To settle or decide a point of law at a trial or hearing.

An established standard, guide, or regulation governing conduct, procedure, or action.

The word rule has a wide range of meanings in the law, as in ordinary English. As a verb, it most commonly refers to the action of a court of law in settling a legal question. When a court rules, the decision is called a ruling. As a noun, rule generally refers to either settled principles of substantive law or procedural regulations used by courts to administer justice.

One of the most basic concepts in the Anglo-American legal tradition is called the rule of law. The rule of law refers to a set of rules and procedures governing human and institutional behavior that are autonomous and possess their own logic. These rules are fundamental to society and provide the guides for all other rules that regulate behavior. The rule of law argues for the legitimacy of the legal system by claiming that all persons will be judged by a neutral and impartial authority and that no one will receive special treatment. The concept of due process of law is an important component of the rule of law.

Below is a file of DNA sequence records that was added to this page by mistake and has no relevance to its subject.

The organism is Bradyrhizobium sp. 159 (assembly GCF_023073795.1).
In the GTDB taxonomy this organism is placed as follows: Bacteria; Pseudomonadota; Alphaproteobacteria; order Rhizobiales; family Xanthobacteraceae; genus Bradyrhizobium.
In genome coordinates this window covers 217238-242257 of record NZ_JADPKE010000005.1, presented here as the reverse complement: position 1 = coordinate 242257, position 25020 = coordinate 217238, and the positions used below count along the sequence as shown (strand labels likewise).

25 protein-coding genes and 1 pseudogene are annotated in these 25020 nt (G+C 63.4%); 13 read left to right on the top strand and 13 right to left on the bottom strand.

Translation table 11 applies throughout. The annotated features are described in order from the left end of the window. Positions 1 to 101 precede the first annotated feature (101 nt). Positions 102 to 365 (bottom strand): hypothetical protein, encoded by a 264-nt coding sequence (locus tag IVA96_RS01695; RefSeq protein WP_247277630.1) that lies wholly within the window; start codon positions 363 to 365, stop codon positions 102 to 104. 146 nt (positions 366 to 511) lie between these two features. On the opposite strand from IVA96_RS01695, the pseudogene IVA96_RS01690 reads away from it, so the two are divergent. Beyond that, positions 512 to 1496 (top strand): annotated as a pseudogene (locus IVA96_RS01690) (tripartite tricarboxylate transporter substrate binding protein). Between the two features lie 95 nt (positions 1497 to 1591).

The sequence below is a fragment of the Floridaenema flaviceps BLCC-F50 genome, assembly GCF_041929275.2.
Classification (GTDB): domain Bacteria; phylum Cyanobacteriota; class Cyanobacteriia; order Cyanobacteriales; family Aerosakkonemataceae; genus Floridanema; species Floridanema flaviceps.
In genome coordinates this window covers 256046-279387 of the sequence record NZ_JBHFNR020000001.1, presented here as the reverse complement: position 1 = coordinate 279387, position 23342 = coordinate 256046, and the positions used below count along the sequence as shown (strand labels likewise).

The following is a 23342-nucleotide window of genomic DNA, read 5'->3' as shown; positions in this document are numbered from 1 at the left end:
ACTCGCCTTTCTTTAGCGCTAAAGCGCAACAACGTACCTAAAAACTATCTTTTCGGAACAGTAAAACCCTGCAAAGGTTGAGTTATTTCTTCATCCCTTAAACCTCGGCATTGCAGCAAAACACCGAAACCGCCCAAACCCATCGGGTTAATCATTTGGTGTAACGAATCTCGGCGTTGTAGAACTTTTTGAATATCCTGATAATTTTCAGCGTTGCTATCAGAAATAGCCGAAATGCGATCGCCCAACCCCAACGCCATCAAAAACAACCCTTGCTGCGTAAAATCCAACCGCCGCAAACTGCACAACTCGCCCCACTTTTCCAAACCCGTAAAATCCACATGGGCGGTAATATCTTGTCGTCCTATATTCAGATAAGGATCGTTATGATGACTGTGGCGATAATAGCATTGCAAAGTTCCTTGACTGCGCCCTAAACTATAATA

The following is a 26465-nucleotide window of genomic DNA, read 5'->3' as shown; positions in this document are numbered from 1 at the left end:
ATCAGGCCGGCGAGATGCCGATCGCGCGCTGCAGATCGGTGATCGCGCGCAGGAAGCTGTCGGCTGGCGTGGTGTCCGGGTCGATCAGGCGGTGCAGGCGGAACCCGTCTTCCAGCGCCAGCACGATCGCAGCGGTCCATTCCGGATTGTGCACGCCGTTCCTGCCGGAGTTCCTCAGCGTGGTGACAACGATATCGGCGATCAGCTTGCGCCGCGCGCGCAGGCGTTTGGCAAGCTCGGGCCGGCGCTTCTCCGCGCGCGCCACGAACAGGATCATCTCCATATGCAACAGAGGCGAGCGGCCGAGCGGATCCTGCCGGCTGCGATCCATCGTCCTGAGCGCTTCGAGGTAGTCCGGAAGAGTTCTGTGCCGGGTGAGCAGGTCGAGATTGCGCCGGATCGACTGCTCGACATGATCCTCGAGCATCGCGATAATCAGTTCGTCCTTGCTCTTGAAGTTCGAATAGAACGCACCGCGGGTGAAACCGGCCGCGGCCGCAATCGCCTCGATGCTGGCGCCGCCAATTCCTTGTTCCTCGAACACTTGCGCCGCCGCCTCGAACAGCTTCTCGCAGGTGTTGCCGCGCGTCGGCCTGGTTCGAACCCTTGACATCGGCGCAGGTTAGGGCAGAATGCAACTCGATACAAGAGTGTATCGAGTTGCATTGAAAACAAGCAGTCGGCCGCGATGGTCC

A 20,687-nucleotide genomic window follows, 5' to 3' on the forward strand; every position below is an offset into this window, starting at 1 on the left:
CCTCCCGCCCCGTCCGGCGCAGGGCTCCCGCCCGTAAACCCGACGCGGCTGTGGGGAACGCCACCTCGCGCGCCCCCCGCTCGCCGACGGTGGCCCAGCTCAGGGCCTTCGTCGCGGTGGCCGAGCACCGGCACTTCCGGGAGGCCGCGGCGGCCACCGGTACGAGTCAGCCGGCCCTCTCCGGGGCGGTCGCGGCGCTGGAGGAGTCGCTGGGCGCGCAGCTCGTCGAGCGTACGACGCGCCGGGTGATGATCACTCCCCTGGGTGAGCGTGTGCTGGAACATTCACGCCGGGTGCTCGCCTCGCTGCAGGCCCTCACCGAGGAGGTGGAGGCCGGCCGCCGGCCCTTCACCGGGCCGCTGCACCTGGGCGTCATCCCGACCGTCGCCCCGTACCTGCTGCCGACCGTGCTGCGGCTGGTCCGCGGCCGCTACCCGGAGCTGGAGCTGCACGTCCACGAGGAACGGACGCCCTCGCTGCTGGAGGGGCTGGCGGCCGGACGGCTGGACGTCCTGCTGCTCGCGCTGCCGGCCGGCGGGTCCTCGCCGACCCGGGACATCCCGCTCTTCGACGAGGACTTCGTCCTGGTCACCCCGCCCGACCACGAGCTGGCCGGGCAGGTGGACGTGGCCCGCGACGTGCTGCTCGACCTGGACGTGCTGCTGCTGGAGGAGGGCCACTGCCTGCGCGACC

Courts and legislatures produce substantive law in all areas of human behavior and social arrangement. Over time certain guiding principles emerge that rise to the level of a rule. When this happens, it usually means that the courts have firmly established a standard for assessing an issue. The source of a rule may be a previous set of court decisions or a legislative act that clearly sets out how the law is to be interpreted. Substantive rules help guide attorneys in giving advice to clients. For example, the rule against perpetuities governs the way in which property may be given. Knowing this rule, a lawyer can draft a legal document that will not violate the rule.